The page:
Tag Archives: Italy

A little bar hopping around Lake Como.

10th -13th May 2019

It’s not what you think.  No louche bars, no gaggles of giggling women, no boisterous men brawling in crowded, dank corners.  In Como, it is actual a very civilized, cultured experience which only on certain occasions calls for a dash of something intoxicating…  But it does revolve around potable liquid: coffee to be more precise.  I have landed in Italy, the land of coffee and cofficionados par excellence!!  And boy, do I love coffee.  Fuel for the morning, fuel for the brain, fuel for the body, just not particularly good for the heart…

I happened upon the word ‘cofficionado’ perchance…  It is entirely possible I had read it somewhere before, but here I was, totally convinced I had coined a new expression.  An effortless blend of coffee and afficionado.  It rolled off the tongue, as smooth and delectable as the finest Italian cappuccino.   The word may not have yet found its way into the Oxford or Cambridge dictionary, but alas, it transpires cofficionados are responsible for the superior flavour of Kenco Coffee administered to the taste buds of British coffee connoisseurs since 1923… Furthermore, the online Urban Dictionary seems much more open to novel and inspirational ideas and has already embraced the expression.  It will be only a matter of time before more distinguished lexicographers bow to the inevitable. No claim to fame for me, it appears.

I arrive at Malpensa – the lesser Milan airport where the budget flights end up – on a sunny Friday afternoon.  I travel on my own this time, feeling very confident of knowing the ins and outs of Italy’s public transport!  Of course, it helps that I have the expert advice of a friend in Como, a colleague and housemate from my teaching days in India.  Add to that the mountain of tips from my Airbnb host in Como, and, without so much as the need to utter a word of Italian, I find my way across Lombardy, all the way from Malpensa to Como, changing trains in Saronno.  I learnt the ropes of Italian trains and buses the hard way, some years back on a trip to Florence, only just getting away with a ticking off for not ‘validating’ my ticket.  How was I supposed to know it was not sufficient to buy a ticket, you also have to poke it into a little machine to add a time and date stamp… This time I get it right though and immediately spot the green ‘convalidatrice per biglietti magnetici’ next to the platform…  And just to ensure no tourist can claim ignorance, it even says so in English!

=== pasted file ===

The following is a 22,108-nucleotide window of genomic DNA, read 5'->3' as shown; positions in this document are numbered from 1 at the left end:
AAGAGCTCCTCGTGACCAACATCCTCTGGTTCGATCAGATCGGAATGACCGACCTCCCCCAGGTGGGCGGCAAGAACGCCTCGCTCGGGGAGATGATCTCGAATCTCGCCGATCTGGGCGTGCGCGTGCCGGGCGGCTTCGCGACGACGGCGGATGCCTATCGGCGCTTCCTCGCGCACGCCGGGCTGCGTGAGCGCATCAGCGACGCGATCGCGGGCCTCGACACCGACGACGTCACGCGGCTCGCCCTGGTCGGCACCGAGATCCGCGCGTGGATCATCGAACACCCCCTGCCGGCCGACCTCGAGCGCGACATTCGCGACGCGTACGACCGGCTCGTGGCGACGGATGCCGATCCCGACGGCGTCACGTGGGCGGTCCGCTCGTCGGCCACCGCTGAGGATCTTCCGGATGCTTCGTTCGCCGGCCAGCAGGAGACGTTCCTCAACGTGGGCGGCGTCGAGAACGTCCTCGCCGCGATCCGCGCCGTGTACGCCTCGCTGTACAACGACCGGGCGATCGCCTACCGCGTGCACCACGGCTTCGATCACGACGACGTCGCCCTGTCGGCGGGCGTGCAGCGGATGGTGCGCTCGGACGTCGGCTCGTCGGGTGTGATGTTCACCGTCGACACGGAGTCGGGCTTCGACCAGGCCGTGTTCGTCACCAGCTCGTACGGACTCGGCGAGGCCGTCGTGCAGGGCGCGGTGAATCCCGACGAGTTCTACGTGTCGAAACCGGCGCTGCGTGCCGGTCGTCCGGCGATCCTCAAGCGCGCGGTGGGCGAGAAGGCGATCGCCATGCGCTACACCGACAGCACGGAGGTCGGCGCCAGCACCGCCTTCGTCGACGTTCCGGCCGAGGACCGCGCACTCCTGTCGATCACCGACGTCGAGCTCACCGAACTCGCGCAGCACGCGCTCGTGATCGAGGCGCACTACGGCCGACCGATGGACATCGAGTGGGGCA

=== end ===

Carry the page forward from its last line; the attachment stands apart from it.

My first coffee encounter doesn’t happen until the next day, breakfast time.  Caffeine intake in the afternoons tends to have an adverse effect on my sleeping habits, so I leave the elixir of drinks to be enjoyed exclusively pre-lunch…   Although cooking facilities and coffee are supposed to be available at my accommodation, a rather prolonged Greek-brandy-infused bonding session with my Airbnb host the previous night did not stretch to breakfast practicalities.  Instead it spanned all kinds of topics ranging from politics and the dire state of Venezuela (host’s native country), singles’ life in Como, the dos and don’ts of online dating and vague notions of some coffee bars to the left and right of the building.  My bleary-eyed peruse of the kitchen does not immediately bring coffee making essentials to light.  There’s the authentic Italian Bialetta espresso maker – brainchild of the Italian engineer Alfonso Bailetta – perched on the hob, but without any ground coffee to hand, or in the few cupboards I cautiously open, there is no quick route to my wake-up cuppa.  Off I go to the nearest bar…  It’s what Italians do for breakfast according to my friend who has lived in Italy for the last three years.